Technological developments in automation over the past 25 years mean UK industry has never been better placed to be truly energy efficient. With smart technology developing at speed, one of the biggest challenges of the future will be translating a growing amount of data into real operational intelligence, says Jez Palmer, automation expert at Schneider Electric

The development of Ethernet-based control networks and commercial off-the-shelf hardware and software plus components and operating systems over the past decade has undoubtedly removed many of the traditional barriers to information in automation. Furthermore, the adoption of a variety of industry standards – from OPC UA to IEC 61131-3 – has played a major role in revolutionising the openness of systems, greatly improving the way they inter-communicate and provide users with flexibility, choice and predictability.

Despite these advances, spiralling energy prices and a constant need to minimise operational costs, mean there is still a major impetus on industry to achieve yet deeper systems integration.

For any industry where automation plays a major role, the ultimate goal is to deliver a single environment where production management applications such as plant asset management, performance management and scheduling can plug seamlessly into the same communications infrastructure as the basic energy management and control system functions. 

Today’s automation systems must be flexible enough to react to increasingly variable costs. Energy costs can vary significantly at different times of the day. You may be using your process automation system to manage your energy consumption but if you are using too much energy at the wrong times of the day, both costs and emissions will remain high. Modern, integrated process automation systems can enhance agility, providing the information needed to make intelligent business decisions and manage energy usage.

Combining real-time control applications and energy management with production management capabilities would go a long way to enable a company to achieve what could be termed ‘OEE+E’ or overall equipment effectiveness plus energy management, at every plant level in the production process – ultimately improving a company’s ‘green image’.

This need not be the daunting process it is sometimes believed to be.  Some businesses will have legacy systems that need to be updated to take the business forward. These systems should not be regarded in isolation by being updated piecemeal. Instead, the company should take the opportunity to look at how it links its energy management and control systems in an intelligent way.

Key trends

So what key trends are likely to emerge as organisations up and down the UK strive to achieve this goal?

As more and more smart devices and intelligent technology is introduced, operators will increasingly become overwhelmed with information which they don’t necessarily know how to interpret to maximum operational effect. This will essentially leave many data rich but fundamentally, information poor.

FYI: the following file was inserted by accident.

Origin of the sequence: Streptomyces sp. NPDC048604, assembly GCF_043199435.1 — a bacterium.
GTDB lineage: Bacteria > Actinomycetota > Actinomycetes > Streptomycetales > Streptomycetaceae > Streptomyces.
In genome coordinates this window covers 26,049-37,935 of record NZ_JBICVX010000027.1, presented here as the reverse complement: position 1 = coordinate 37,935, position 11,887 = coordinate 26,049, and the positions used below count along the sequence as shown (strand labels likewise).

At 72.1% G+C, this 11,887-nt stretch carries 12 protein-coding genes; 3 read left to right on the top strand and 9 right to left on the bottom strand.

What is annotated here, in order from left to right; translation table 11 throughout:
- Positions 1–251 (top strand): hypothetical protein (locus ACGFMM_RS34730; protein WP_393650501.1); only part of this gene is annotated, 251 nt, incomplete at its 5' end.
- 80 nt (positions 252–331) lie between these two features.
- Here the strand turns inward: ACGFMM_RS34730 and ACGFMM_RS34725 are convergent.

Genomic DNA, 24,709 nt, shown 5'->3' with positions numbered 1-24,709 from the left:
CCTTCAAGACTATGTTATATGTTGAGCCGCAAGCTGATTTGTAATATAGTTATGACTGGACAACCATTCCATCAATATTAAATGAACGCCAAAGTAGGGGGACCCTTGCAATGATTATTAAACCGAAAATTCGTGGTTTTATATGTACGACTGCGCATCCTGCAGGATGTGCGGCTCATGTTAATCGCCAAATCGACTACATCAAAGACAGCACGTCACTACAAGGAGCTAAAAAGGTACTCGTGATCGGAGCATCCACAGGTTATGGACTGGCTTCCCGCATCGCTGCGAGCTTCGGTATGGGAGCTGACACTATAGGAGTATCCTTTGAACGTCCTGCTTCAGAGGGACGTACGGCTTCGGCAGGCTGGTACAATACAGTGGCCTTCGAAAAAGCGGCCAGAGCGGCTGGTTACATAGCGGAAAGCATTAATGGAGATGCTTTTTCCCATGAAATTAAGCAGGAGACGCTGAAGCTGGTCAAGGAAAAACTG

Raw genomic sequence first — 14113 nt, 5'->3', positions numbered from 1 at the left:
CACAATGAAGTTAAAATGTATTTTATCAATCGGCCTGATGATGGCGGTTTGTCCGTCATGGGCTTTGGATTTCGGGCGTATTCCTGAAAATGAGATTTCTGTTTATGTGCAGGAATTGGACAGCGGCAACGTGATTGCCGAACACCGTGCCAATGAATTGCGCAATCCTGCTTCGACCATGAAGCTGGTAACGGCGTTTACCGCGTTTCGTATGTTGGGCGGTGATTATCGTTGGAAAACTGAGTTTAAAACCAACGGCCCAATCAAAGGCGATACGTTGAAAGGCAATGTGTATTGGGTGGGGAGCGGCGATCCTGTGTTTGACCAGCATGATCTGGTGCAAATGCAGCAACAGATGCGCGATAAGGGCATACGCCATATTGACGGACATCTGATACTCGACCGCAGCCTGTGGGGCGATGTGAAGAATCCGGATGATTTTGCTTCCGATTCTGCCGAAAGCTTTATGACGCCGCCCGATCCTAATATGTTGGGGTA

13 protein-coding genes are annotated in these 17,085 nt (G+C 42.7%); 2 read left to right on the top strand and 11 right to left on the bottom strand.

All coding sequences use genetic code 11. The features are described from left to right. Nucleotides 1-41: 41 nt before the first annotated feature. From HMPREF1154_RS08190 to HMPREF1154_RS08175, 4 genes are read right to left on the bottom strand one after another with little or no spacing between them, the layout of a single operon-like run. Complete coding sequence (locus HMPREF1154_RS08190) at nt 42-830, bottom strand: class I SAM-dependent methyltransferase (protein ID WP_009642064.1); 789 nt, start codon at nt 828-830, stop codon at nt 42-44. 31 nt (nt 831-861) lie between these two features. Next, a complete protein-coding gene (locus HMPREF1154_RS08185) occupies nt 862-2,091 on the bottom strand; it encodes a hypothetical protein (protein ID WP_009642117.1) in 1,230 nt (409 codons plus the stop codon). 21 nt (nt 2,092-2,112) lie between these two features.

As end users grapple with the increasing amounts of data, we are likely to see a shift towards a focus on top end systems which will, over time, make managing the volume of information easier. Crucially, such technology will be used to translate the data to predict and pinpoint when maintenance will be required, essentially resulting in plants with more valuable uptime and less inefficient downtime. 

This same principle will translate to sub-metering, leading to increased visibility for managers as to where energy in their plant is used. Ultimately, this will be a significant aid in helping organisations become more energy efficient. 

Schneider Electric has addressed the need for the creation of collaborative systems with the introduction of PlantStruxure – an integrated process automation system environment which can support a suite of production and energy management software solutions. PlantStruxure is built on Ethernet and other open architecture technologies which facilitate transparent communication between the field, process, plant and enterprise. Once implemented, users are able to benefit from high availability of systems across all process levels, helping to meet the demands of keeping unexpected downtime to a minimum, lowering production costs, ensuring targets are met and, where safety is paramount, reducing potential harm to people, the environment and equipment.

This effectively reduces waste and eases compliance with the heavy environmental regulations which today’s automation industry is met with.  Businesses that operate an open and collaborative production environment that embraces standards can enjoy significant energy efficiency benefits.  In an industry where energy effectiveness is now deemed as important as equipment effectiveness, it is time for plant operators to look to a top-down approach to achieving what we can term a high OEE+E rating, to ensure that their systems are flexible, sustainable and energy efficient.

Schneider Electric

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